As a result the first ever captive breeding programme has been set up by the Wildfowl and Wetlands Trust and Birds Russia at Silmbridge in the UK. The first 13 birds have been transported to the UK from Moscow Zoo where they have been raised for the past few months. 

These will be the first of several and their descendants will hopefully one day be returned to the wild. Before this can happen though the problems in the wild need to be sorted out.

Just about the cutest baby ever! Elena Lappo


Monday, 14 November 2011

Imperial Woodpecker- Lest we forget

The Imperial Woodpecker Campephilus imperialis is (or was!) the largest known species of Woodpecker at a whopping 56-60cm. It is (or was!) endemic to the Sierra Madre Occidental Mountains in northern Mexico. It is however now classed at Critically Endangered (possibly extinct) as there hasn't been a confirmed sighting since 1956.

It's an impressive bird with a jet black body, white wings and a white 'V' on the back and a call that apparently sounds like a toy trumpet. Both sexes are crested with the males' being blood red and the females' black. It's a close relative of the also ill fated Ivory-billed Woodpecker of the USA and Cuba.

Recently the Cornell Lab of Ornithology released the only known footage of Imperial Woodpeckers in a remote area of the Sierra Madre recorded by Dr William L. Rhein in the 50's.

Apparently it hasn't come to light before now as Rhein was embarrassed by the video quality! It's rather sobering to think that this may be the only footage ever taken of this amazing bird and that there may not be another opportunity ever again.

The thoughts of William Beebe spring to mind:

"The beauty and genius of a work of art may be reconceived, though its first material expression be destroyed; a vanished harmony may yet again inspire the composer; but when the last individual of a race of living beings breathes no more, another heaven and another Earth must pass before such a one can be again."

Sunday, 13 November 2011

Polyandry and Alternative Mating Tactics- Meet the Jacanas.

For my inaugural post I'd like to talk about Jacanas.

Jacanas are Charadiiformes and are therefore related to birds such as Sandpipers, Gulls and Plovers rather than Moorhens, which they superficially resemble in appearance and habits. There are 8 species spread around tropical and sub-tropical regions: Two in the Americas (Northern and Wattled); Three in Africa (African, Lesser and Madagascan); Two in Asia (Pheasant-tailed and Bronze-winged) and one in Australasia (Comb-crested). All species are found in wetland habitats, particularly those with floating vegetation where they can be seen walking on the lilypads feeding on small invertebrates whilst spreading their weight with their hugely elongated toes. These traits have earned them the colloquial name of Lily Trotters. 7 of the 8 are ornamented to certain degrees with combs, wattles or bright plumage, Sexes are similar however the female is always more brightly coloured and larger than the male. The one exception to this is the Lesser Jacana where the sexes are identical.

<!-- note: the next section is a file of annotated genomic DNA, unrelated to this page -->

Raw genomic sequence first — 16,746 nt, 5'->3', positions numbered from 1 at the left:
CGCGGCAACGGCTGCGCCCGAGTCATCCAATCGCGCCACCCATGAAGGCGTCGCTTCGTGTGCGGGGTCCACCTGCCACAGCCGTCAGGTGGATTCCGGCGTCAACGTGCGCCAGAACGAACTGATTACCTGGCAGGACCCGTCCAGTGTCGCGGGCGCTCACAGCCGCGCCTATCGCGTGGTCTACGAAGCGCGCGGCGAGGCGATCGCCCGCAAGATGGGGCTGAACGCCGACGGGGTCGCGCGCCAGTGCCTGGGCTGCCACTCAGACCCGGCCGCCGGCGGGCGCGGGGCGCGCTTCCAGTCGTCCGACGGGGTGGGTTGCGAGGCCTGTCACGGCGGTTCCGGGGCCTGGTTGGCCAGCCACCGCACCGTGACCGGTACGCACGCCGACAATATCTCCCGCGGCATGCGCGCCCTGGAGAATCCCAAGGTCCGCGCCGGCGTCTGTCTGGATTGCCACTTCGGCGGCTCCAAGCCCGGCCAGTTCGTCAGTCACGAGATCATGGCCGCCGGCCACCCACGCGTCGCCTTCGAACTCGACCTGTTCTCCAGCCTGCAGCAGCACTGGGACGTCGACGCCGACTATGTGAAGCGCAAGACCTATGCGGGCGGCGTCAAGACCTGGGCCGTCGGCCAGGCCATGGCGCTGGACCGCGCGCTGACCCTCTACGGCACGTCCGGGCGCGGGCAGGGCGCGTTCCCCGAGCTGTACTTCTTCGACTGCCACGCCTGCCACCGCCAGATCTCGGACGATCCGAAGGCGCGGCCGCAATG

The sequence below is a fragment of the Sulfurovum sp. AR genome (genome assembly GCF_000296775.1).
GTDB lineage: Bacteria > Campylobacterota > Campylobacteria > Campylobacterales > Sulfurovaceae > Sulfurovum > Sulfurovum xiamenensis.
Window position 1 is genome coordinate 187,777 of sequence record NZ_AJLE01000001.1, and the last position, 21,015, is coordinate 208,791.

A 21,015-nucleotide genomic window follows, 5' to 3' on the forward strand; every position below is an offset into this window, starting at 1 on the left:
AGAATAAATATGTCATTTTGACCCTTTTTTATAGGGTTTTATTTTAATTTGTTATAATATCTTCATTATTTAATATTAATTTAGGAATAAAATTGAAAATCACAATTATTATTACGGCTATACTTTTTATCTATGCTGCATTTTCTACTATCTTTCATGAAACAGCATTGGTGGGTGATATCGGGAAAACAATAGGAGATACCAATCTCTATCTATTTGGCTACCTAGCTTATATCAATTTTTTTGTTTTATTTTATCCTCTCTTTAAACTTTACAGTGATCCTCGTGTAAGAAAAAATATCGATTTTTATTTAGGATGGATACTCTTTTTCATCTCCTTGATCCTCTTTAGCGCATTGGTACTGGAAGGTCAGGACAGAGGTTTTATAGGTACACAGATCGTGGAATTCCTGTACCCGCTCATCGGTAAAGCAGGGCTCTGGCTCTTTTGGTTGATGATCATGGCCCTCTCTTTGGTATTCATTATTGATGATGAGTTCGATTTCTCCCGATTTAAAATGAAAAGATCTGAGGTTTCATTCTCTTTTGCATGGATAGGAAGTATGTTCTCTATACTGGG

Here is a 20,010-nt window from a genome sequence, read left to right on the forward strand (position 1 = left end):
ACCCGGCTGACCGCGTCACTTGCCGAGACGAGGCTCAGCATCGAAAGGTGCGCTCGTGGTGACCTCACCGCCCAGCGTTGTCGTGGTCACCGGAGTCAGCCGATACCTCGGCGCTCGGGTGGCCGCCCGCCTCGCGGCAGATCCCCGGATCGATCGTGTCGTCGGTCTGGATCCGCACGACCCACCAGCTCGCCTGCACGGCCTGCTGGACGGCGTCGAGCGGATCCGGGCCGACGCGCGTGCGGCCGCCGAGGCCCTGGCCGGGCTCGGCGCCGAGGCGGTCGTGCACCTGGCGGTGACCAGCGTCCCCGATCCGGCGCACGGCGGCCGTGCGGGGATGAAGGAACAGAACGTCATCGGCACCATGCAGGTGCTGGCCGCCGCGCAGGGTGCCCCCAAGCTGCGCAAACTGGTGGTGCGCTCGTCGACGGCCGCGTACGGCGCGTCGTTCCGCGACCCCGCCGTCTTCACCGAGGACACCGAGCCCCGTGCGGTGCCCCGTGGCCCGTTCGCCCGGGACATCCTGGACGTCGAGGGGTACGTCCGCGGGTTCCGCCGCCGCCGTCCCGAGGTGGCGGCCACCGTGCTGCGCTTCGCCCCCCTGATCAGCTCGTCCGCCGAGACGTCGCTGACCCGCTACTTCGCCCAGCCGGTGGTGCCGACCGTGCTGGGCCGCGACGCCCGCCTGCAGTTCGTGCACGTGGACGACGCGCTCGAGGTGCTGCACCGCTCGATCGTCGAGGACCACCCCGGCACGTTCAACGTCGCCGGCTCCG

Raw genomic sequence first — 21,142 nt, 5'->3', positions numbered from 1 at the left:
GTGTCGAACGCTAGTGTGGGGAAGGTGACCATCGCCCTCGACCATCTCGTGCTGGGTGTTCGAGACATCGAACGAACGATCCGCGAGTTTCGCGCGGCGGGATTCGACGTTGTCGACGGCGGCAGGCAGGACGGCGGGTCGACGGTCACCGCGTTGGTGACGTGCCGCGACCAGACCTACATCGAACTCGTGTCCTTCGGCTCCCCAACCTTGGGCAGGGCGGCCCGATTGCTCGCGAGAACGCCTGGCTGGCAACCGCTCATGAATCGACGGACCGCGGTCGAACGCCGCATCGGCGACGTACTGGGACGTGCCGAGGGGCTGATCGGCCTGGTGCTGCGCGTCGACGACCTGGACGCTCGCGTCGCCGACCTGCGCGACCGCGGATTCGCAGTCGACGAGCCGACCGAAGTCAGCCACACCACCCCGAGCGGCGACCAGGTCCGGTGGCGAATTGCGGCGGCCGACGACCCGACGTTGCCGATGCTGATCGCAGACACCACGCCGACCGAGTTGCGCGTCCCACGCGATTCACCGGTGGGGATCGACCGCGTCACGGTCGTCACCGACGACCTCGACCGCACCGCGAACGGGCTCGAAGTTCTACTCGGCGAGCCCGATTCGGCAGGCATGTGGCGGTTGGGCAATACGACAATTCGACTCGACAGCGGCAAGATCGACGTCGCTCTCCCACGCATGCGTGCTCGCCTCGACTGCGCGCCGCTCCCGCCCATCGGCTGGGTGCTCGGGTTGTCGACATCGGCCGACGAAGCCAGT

A Comb-crested Jacana taken by Hans & Judy Beste; Queensland, Australia.

Larger, more brightly coloured females are an unusual trait in nature, though there are several examples in a range of taxa from Phalarope to Pipefish. This trait is usually linked to male parental care and in the case of Jacanas it is the male that single-handedly incubates the eggs and raises the young, leaving the females to fight it out over the males. This has lead to polyandry being documented in several species such as the Northern Jacana. Polyandry is a breeding adaption in which females mate with more than one male and is analogous to the more usual polygyny where males mate with more than one female. While polyandry is much more common than previously thought in birds it is usually accompanied by social monogamy it is rare to find a system where the male takes complete control of the young.

This has given rise to the possibility of infanticide being carried out by female Jacanas. Observations described in a 1982 paper in Animal Behaviour seem to suggest just this going on in the Northern Jacana. A female was witnessed attacking a resident female's territory and driving her out followed by agitated distraction behaviour being employed by the male. Within one day the male's clutch had been destroyed, leaving the male free to remate again. Though it is important to point out that the destruction of the nest was not witnessed, however the paper does present strong evidence for infanticide.

Some great photos of Bronze-winged and Pheasant-tailed Jacanas can be seen here:

Emlen S. T. & Wrege P. H. (2004) Division of labour in parental care behaviour of a sex-role-reversed shorebird, the wattled jacana. Animal Behaviour 68: 847-855.

Stephens M. L. (1982) Mate takeover and possible infanticide by a female Northern jacana (Jacana spinosa) Animal Behaviour 30: 1253-1254.


Hi Folks,

I've decided to delve into the murky world of blogging. I hope to cover a range of topics from recent (and not so recent) developments in Zoology, Ecology, Evolution and Conservation as well as Natural History and a bit of birding!